The Psychology of Procrastination: 5 ways to stop putting things off for good

Let me start this off bluntly, if that’s ok with you.

If you’re struggling with procrastination, the reason is a lot simpler than you probably think.

In fact, it’s frustratingly simple.

And that is this: you don’t hate procrastination enough.

Which is completely fine, but you need to know a few things.

Procrastination takes away from our happiness more than we’d like to admit. It’s a silent killer that, like fast food and smoking, can steal years from us.

It increases our stress, takes hours from our day, and means that when we have free time, we’re often unable to fully enjoy it because we’re constantly thinking about things we haven’t yet finished. And the worst part, procrastinating (unlike fast food and smoking) isn’t even very enjoyable in the moment!

Imagine if there was a food that did all of those things. Imagine a burger that just tasted average. And every time you ate this burger you felt anxious, plus you had to drive an hour a day to buy it, and everything else you ate after that burger tasted a little off because you still had the taste of the burger left in your mouth.

What would you do?

Well, obviously you’d stop eating the damn burger!

But even though procrastination essentially does the same thing, we allow it to do so because we’re not always aware of the effects.

Once we grow to dislike procrastination enough, we can start implementing strategies to beat it.

So without further ado, here are 5 ways to stop putting things off and overcome procrastination for good.

  1. Remind yourself what procrastination is taking from you

The first step to stop putting things off is to remind yourself exactly what procrastination is taking from you.

Whether it’s time with your family, enjoyment at work, a calm state of mind, every time you procrastinate you are losing something, and once you see that, it’s natural that you’ll become a lot more motivated to get things done.

  1. Find the ways you are procrastinating

Once you are aware of the perils of procrastination, it’s necessary to take an honest look at exactly how this phenomenon is playing out in your own life.

You can use a daily journal to track how you work from day to day, and importantly, how you procrastinate. Social Media? Text messages? Smoking or snack breaks? We all have our own mechanisms, and once you know what these are for you, you can create ways to minimize them.

If Facebook is your biggest time-waster you can use a site blocker, if it’s text messages, put your phone on silent – whatever the issue, the first step is to reflect on why it is happening.

  1. Have a decision-making strategy in place

We have to make dozens of decisions every single day, so it’s natural that they’re going to take up a lot of our time. What you want however is to make sure that you have a decision-making strategy in place so the process is as quick as possible and you don’t get stuck at each fork in the road, and end up procrastinating because of decisions that need to be made.

You can try creating and using a decision-making matrix, which is essentially a roadmap to guide your decisions and speed up the process.

  1. Manufacture Urgency

Motivation is a product of natural and manufactured urgency. When you feel you have something that needs to be done. In the case of natural urgency, you typically have a visible threat, if you miss this deadline you’re going to be fired or your house is on fire so you have to get out.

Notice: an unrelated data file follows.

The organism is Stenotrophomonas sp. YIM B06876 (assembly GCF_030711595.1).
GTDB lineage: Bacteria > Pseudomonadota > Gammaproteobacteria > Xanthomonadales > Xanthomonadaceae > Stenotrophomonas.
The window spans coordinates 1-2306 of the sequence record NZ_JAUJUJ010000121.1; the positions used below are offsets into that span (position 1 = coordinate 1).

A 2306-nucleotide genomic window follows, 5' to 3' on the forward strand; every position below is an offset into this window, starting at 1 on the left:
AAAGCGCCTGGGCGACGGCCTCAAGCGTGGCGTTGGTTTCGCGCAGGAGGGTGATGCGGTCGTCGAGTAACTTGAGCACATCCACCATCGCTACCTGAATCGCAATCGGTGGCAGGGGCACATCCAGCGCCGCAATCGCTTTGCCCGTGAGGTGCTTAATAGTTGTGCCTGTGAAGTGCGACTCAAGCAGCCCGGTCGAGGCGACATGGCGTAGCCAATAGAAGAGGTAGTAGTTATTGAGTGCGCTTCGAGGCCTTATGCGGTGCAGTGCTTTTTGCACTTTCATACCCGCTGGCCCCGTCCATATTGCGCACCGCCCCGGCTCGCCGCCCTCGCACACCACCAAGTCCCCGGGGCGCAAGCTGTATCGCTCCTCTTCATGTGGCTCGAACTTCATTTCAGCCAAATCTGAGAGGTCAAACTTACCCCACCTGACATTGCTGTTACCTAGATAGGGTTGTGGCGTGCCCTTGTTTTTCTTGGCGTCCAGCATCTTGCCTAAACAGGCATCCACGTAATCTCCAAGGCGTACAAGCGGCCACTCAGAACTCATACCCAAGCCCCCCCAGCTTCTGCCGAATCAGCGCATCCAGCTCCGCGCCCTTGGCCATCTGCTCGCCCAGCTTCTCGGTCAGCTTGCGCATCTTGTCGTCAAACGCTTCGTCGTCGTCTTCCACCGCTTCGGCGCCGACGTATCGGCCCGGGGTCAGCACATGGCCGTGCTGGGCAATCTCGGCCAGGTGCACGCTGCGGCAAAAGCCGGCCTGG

Manufactured urgency, on the other hand, is a sense of urgency that you create. For example:

  • Give yourself accountability
  • Remind yourself that you don’t have all the time in the world
  • If necessary, burn bridges
  1. Set yourself time limits

There’s a terrible affliction that affects almost all procrastinators worldwide.

I like to call this ‘someday syndrome.’ You’ll typically see this when people put off what needs to be done into an invisible box in their mind they label someday.

And the way to beat someday syndrome?

Time limits.

One way to help you overcome procrastination is to break down what you want to do into manageable steps and write down when you need to achieve them, preferably with consequences. It seems simple, but it has widely been held that those who write down their goals are far more likely to achieve them.

Again, in this situation, it’s important to consider that you have accountability from someone else.

If you suffer from procrastination, don’t worry, there are many out there like you, and overcoming it is a lot easier than you think.

Attention Pick The Brain Readers

Would you like to learn strategies to help you overcome procrastination at work?

Then grab our new FREE eBook:

The Mindful Workplace: 27 Simple Ways to Declutter Your Mind, Defeat Distraction, and Find Your Focus at Work

We’ve found simple mindfulness practices can make a huge difference, and we want you to benefit from them the same way we have!


Ben is a freelance writer, and the co-creator of Project Monkey Mind – a blog for the 21st-century worker who wants to take control of their mind, smash through their limitations and lead a life worth living.


Erin shows overscheduled, overwhelmed women how to do less so that they can achieve more. Traditional productivity books—written by men—barely touch the tangle of cultural pressures that women feel when facing down a to-do list. How to Get Sh*t Done will teach you how to zero in on the three areas of your life where you want to excel, and then it will show you how to off-load, outsource, or just stop giving a damn about the rest.

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